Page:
Facebook knows more about you than your own mother. Seriously. As a matter of fact, even before the age of user data, catalogs from department stores were accurately predicting which consumers were pregnant before they could even report this sensitive information to their families. By law, users don’t have possession of their own data, and this is part of the dilemma. What happens when a corporation you don’t even trust knows just about everything about you? Is this good, bad, or somewhere in between?
If you were to ask me, the defense of user data for purchase from the highest bidder is an increasingly dangerous game, which has even started to affect our electoral politics in the United States. Foreign nations or just even the U.S. Government has to ask permission for this data from these corporations. They can purchase it, buy their own ad space like they are regular companies, and from there do what they will. If you’re like me, that’s cause for real concern.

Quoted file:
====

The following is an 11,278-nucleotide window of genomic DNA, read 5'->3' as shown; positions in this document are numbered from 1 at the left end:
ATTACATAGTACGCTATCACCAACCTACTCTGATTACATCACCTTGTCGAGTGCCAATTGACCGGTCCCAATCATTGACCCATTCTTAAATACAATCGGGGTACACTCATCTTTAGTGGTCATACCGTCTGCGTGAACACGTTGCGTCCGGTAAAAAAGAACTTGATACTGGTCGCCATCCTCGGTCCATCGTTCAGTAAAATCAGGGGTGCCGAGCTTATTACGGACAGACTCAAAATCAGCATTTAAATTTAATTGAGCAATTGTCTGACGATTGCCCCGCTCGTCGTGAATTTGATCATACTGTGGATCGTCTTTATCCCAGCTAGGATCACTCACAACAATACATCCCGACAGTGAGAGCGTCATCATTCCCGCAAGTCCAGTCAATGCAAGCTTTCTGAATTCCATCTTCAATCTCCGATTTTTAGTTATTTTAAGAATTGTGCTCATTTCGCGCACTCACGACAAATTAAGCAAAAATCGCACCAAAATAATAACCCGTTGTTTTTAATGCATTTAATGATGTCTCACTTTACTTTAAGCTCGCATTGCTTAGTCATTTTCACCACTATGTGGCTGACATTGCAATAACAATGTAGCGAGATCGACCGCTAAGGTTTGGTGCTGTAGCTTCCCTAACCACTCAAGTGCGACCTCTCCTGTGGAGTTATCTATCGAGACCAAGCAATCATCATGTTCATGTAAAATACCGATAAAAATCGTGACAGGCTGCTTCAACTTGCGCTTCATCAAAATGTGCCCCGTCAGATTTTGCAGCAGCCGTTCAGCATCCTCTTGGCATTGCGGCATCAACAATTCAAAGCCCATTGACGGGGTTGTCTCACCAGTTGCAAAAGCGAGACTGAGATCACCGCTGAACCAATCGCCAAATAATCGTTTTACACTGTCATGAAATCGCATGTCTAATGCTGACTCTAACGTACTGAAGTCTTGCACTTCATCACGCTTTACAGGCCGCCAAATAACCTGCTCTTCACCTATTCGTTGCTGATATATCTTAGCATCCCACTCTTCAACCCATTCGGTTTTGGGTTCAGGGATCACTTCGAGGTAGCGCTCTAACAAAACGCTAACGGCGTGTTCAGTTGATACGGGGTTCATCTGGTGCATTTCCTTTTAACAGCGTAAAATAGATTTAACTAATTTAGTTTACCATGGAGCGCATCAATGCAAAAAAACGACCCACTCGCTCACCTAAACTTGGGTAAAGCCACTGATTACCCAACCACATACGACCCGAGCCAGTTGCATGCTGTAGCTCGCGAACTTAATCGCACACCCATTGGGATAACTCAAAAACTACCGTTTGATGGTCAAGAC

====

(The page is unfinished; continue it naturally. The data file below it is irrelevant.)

On the other hand, the defense for companies owning their users’ privacy in lieu of digital marketing is a shallow argument for me. I say this for two reasons:
- The important thing is the trust from the consumer, and sketchy companies with loads of user data and resources to exploit them don’t aid in user trust for consumer longevity.
- Even before the digital age companies with vast resources had the ability to use consumer’s own psychology against them: it’s the very same set of tactics that created foundational advertising techniques.
So to conclude, even if you rightly understand that user data makes things easier for the consumer, it may still be a serious cause for other concerns in the long-run.